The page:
IRU Adopts Position On Mobility As A Service.


IRU has published its position on Mobility-as-a-Service (MaaS) calling for improved awareness of the benefits and risks of MaaS as well as a balanced approach as the industry pushes to embrace MaaS.

The increasing number of “smart cities” – those with advanced digitalisation of processes – has facilitated the growth of MaaS, which integrates various transport services – including collective transport, taxis, cars and bikes – into a single mobility service, accessible via an app on demand.

While MaaS has the potential to provide a range of benefits for people and the road transport industry there are a number of challenges, which must be overcome ahead of its successful implementation, including: issues with price structures; regulatory questions around liability; risks involved with data handling; and a lack of maturity of MaaS business models.

In the EU, around 2 million people are employed by 370,000 companies operating in the passenger road transport sector*. The majority of these businesses are small and medium sized (SMEs) with less negotiation leverage and limited resources. Political intervention is therefore needed in the interest of companies and passengers alike.

IRU’s new position paper is calling for political action to address open questions around MaaS:

Governance: access conditions to MaaS and terms and conditions within MaaS must be clearly defined to include at least the following requirements:

Public authorities should assure that MaaS systems are inclusive and not established as closed ecosystems available to only some operators or modes of transport.
MaaS operators should have defined responsibilities, such as a check-your-partner obligation, and specific limitations regarding ranking of transport services displayed to customers (e.g. prohibiting self-promotion).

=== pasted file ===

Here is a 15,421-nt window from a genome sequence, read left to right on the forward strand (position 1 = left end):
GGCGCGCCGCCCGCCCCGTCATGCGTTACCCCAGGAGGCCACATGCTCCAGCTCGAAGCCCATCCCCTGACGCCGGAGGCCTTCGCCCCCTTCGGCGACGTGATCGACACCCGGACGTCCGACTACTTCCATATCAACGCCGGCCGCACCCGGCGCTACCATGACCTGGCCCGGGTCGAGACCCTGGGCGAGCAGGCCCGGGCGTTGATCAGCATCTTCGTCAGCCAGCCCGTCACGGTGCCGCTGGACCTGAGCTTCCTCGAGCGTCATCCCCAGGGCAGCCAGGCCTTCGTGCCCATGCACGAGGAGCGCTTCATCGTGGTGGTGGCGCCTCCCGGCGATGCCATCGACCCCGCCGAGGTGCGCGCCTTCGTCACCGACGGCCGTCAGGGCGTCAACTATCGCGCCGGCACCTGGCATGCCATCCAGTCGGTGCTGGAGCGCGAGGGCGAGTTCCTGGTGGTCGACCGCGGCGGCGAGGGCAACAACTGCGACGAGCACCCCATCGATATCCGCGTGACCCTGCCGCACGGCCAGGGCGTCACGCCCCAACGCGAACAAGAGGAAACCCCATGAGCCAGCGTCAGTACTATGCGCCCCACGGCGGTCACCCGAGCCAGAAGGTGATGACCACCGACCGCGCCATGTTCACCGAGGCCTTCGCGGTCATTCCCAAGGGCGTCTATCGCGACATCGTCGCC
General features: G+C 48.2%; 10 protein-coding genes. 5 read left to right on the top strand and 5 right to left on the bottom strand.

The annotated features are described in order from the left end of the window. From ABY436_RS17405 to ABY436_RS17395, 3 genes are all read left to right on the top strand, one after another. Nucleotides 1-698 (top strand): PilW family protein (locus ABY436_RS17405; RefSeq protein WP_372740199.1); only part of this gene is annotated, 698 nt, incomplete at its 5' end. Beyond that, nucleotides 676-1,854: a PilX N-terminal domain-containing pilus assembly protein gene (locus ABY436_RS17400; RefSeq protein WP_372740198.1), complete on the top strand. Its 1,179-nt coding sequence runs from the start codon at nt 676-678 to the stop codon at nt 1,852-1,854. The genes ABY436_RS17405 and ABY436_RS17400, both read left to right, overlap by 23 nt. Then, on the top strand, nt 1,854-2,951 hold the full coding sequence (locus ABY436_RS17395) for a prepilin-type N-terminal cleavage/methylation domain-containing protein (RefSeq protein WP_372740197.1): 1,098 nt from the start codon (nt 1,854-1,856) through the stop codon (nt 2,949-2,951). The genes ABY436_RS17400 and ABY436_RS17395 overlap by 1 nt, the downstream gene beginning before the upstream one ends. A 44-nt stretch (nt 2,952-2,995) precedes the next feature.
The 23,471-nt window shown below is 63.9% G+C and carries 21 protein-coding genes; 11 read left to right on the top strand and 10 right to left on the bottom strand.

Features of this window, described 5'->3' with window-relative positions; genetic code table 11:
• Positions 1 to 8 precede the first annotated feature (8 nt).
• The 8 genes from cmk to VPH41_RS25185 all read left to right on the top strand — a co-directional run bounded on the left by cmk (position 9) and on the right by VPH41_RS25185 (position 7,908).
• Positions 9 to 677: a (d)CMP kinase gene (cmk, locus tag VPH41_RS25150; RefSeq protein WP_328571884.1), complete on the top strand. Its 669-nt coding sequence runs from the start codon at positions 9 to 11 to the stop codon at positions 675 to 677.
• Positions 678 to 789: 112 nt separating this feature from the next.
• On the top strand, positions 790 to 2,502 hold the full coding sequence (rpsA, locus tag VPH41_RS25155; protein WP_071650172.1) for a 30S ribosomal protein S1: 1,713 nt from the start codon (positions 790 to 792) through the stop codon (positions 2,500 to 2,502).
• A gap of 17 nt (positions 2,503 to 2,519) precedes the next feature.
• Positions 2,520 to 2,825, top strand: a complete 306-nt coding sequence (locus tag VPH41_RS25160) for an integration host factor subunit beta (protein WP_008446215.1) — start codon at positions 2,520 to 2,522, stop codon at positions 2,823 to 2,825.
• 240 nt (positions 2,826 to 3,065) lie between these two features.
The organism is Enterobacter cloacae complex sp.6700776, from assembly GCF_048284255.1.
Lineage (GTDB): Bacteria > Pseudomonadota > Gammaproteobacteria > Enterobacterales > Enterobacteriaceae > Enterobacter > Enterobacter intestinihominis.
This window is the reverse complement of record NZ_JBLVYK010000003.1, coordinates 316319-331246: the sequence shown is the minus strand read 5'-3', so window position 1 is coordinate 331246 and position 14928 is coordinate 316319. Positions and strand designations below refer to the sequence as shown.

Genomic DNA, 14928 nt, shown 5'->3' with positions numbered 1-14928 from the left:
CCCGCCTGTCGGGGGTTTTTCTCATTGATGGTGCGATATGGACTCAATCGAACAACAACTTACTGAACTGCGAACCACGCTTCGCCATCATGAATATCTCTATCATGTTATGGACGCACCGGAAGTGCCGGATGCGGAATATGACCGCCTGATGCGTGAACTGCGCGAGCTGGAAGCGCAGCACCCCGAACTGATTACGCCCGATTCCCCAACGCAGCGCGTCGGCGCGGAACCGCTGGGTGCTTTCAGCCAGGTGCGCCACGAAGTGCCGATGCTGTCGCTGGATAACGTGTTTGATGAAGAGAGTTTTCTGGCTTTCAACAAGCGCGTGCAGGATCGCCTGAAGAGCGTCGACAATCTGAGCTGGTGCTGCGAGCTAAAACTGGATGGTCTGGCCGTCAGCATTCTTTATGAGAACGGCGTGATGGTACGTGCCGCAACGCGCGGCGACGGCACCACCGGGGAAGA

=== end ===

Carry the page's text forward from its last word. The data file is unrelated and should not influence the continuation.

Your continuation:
Public authorities selecting MaaS operators/integrators must observe transparent, non-discriminatory and objective criteria and procedures, mirroring the public procurement legislation.

Data: data sharing and re-use must be regulated. As data is becoming the new currency, general data protection rules for businesses are needed. Data reciprocity and portability (the possibility for a platform user to retrieve its data and move it to other platforms) cannot be left to the free will of the market.
Costs: cost issues for transport operators must be adequately addressed. Provision of quality data and minimum data sets should not lead to the exclusion of SMEs, which cannot afford the gathering and providing of such data.

Matthias Maedge, General Delegate at IRU, commented:

“MaaS will play a significant role in the future of urban travel and it should result in better efficiency and revenue opportunities for road transport operators. While envisioning the opportunity, we must urgently address the open regulatory questions around MaaS.”

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